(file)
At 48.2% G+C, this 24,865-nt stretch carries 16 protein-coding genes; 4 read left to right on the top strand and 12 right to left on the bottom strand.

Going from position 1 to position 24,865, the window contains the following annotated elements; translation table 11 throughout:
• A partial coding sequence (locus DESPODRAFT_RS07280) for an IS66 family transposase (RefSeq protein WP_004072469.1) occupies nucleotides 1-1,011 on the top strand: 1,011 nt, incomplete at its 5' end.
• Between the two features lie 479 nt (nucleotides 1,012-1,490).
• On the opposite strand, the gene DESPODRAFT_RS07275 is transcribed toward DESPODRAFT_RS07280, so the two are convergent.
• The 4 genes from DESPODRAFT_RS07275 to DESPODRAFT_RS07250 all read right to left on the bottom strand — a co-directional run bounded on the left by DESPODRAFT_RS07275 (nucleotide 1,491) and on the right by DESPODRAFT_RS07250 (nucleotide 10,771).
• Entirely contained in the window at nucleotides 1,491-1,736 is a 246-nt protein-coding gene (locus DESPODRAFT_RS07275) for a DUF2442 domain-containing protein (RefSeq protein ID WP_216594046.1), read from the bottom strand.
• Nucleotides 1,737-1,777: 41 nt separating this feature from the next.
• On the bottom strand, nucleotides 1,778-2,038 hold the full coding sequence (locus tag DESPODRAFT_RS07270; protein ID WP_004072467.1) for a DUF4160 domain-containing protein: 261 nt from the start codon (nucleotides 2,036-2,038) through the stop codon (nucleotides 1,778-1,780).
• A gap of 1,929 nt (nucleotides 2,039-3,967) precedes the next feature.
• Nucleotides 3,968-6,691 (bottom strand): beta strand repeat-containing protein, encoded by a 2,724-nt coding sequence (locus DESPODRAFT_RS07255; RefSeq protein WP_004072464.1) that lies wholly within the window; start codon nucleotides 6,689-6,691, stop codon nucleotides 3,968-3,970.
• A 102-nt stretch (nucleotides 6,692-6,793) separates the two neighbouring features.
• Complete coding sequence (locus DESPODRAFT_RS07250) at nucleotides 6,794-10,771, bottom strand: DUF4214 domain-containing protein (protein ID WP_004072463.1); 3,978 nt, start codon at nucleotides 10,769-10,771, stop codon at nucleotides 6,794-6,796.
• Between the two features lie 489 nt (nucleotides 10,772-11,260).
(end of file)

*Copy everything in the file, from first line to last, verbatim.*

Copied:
At 48.2% G+C, this 24,865-nt stretch carries 16 protein-coding genes; 4 read left to right on the top strand and 12 right to left on the bottom strand.

Going from position 1 to position 24,865, the window contains the following annotated elements; translation table 11 throughout:
• A partial coding sequence (locus DESPODRAFT_RS07280) for an IS66 family transposase (RefSeq protein WP_004072469.1) occupies nucleotides 1-1,011 on the top strand: 1,011 nt, incomplete at its 5' end.
• Between the two features lie 479 nt (nucleotides 1,012-1,490).
• On the opposite strand, the gene DESPODRAFT_RS07275 is transcribed toward DESPODRAFT_RS07280, so the two are convergent.
• The 4 genes from DESPODRAFT_RS07275 to DESPODRAFT_RS07250 all read right to left on the bottom strand — a co-directional run bounded on the left by DESPODRAFT_RS07275 (nucleotide 1,491) and on the right by DESPODRAFT_RS07250 (nucleotide 10,771).
• Entirely contained in the window at nucleotides 1,491-1,736 is a 246-nt protein-coding gene (locus DESPODRAFT_RS07275) for a DUF2442 domain-containing protein (RefSeq protein ID WP_216594046.1), read from the bottom strand.
• Nucleotides 1,737-1,777: 41 nt separating this feature from the next.
• On the bottom strand, nucleotides 1,778-2,038 hold the full coding sequence (locus tag DESPODRAFT_RS07270; protein ID WP_004072467.1) for a DUF4160 domain-containing protein: 261 nt from the start codon (nucleotides 2,036-2,038) through the stop codon (nucleotides 1,778-1,780).
• A gap of 1,929 nt (nucleotides 2,039-3,967) precedes the next feature.
• Nucleotides 3,968-6,691 (bottom strand): beta strand repeat-containing protein, encoded by a 2,724-nt coding sequence (locus DESPODRAFT_RS07255; RefSeq protein WP_004072464.1) that lies wholly within the window; start codon nucleotides 6,689-6,691, stop codon nucleotides 3,968-3,970.
• A 102-nt stretch (nucleotides 6,692-6,793) separates the two neighbouring features.
• Complete coding sequence (locus DESPODRAFT_RS07250) at nucleotides 6,794-10,771, bottom strand: DUF4214 domain-containing protein (protein ID WP_004072463.1); 3,978 nt, start codon at nucleotides 10,769-10,771, stop codon at nucleotides 6,794-6,796.
• Between the two features lie 489 nt (nucleotides 10,772-11,260).